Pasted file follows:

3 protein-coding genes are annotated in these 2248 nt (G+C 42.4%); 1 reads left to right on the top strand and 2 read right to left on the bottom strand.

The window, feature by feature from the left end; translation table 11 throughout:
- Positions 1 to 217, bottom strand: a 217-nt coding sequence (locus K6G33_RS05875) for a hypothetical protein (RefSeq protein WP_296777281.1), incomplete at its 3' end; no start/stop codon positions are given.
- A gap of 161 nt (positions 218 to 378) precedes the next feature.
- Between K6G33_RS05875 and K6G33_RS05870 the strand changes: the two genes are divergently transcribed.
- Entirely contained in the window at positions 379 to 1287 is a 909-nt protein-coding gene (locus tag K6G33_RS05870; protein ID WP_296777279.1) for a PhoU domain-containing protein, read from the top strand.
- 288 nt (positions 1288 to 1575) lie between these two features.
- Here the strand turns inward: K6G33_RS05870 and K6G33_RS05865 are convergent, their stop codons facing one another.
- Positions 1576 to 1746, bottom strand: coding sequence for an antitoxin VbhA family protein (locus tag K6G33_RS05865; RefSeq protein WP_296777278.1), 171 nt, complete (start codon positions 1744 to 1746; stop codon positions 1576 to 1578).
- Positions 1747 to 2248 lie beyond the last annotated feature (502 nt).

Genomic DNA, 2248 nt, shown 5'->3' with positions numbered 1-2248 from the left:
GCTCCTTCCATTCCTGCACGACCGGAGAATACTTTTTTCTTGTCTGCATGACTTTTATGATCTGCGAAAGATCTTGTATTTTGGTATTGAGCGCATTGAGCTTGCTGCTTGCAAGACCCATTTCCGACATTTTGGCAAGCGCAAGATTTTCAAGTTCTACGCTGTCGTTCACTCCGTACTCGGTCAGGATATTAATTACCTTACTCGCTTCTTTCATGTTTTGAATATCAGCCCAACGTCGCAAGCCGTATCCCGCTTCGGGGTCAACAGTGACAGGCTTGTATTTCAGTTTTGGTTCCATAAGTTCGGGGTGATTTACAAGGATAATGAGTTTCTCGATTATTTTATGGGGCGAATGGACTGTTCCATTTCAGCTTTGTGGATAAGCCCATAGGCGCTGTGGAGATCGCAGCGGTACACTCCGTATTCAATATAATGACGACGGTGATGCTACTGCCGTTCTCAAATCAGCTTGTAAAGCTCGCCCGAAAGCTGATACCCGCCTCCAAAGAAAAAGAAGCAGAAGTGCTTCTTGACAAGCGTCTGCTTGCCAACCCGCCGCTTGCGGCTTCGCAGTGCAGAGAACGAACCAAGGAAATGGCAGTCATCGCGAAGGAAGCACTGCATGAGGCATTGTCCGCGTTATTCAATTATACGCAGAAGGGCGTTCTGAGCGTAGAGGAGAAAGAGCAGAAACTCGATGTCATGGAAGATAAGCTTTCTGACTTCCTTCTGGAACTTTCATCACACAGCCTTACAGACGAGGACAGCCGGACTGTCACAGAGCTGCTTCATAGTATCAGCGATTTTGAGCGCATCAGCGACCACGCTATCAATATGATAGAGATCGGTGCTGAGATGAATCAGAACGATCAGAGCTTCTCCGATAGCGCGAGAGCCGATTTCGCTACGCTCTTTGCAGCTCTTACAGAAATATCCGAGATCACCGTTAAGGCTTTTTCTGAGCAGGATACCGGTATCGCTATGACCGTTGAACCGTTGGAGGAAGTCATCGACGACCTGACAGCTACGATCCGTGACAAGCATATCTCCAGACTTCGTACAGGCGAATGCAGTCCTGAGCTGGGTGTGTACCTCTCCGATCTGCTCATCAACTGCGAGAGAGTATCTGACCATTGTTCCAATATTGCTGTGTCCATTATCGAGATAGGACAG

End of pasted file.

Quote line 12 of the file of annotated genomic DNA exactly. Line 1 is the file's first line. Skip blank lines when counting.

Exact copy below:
GCTCCTTCCATTCCTGCACGACCGGAGAATACTTTTTTCTTGTCTGCATGACTTTTATGATCTGCGAAAGATCTTGTATTTTGGTATTGAGCGCATTGAGCTTGCTGCTTGCAAGACCCATTTCCGACATTTTGGCAAGCGCAAGATTTTCAAGTTCTACGCTGTCGTTCACTCCGTACTCGGTCAGGATATTAATTACCTTACTCGCTTCTTTCATGTTTTGAATATCAGCCCAACGTCGCAAGCCGTATCCCGCTTCGGGGTCAACAGTGACAGGCTTGTATTTCAGTTTTGGTTCCATAAGTTCGGGGTGATTTACAAGGATAATGAGTTTCTCGATTATTTTATGGGGCGAATGGACTGTTCCATTTCAGCTTTGTGGATAAGCCCATAGGCGCTGTGGAGATCGCAGCGGTACACTCCGTATTCAATATAATGACGACGGTGATGCTACTGCCGTTCTCAAATCAGCTTGTAAAGCTCGCCCGAAAGCTGATACCCGCCTCCAAAGAAAAAGAAGCAGAAGTGCTTCTTGACAAGCGTCTGCTTGCCAACCCGCCGCTTGCGGCTTCGCAGTGCAGAGAACGAACCAAGGAAATGGCAGTCATCGCGAAGGAAGCACTGCATGAGGCATTGTCCGCGTTATTCAATTATACGCAGAAGGGCGTTCTGAGCGTAGAGGAGAAAGAGCAGAAACTCGATGTCATGGAAGATAAGCTTTCTGACTTCCTTCTGGAACTTTCATCACACAGCCTTACAGACGAGGACAGCCGGACTGTCACAGAGCTGCTTCATAGTATCAGCGATTTTGAGCGCATCAGCGACCACGCTATCAATATGATAGAGATCGGTGCTGAGATGAATCAGAACGATCAGAGCTTCTCCGATAGCGCGAGAGCCGATTTCGCTACGCTCTTTGCAGCTCTTACAGAAATATCCGAGATCACCGTTAAGGCTTTTTCTGAGCAGGATACCGGTATCGCTATGACCGTTGAACCGTTGGAGGAAGTCATCGACGACCTGACAGCTACGATCCGTGACAAGCATATCTCCAGACTTCGTACAGGCGAATGCAGTCCTGAGCTGGGTGTGTACCTCTCCGATCTGCTCATCAACTGCGAGAGAGTATCTGACCATTGTTCCAATATTGCTGTGTCCATTATCGAGATAGGACAG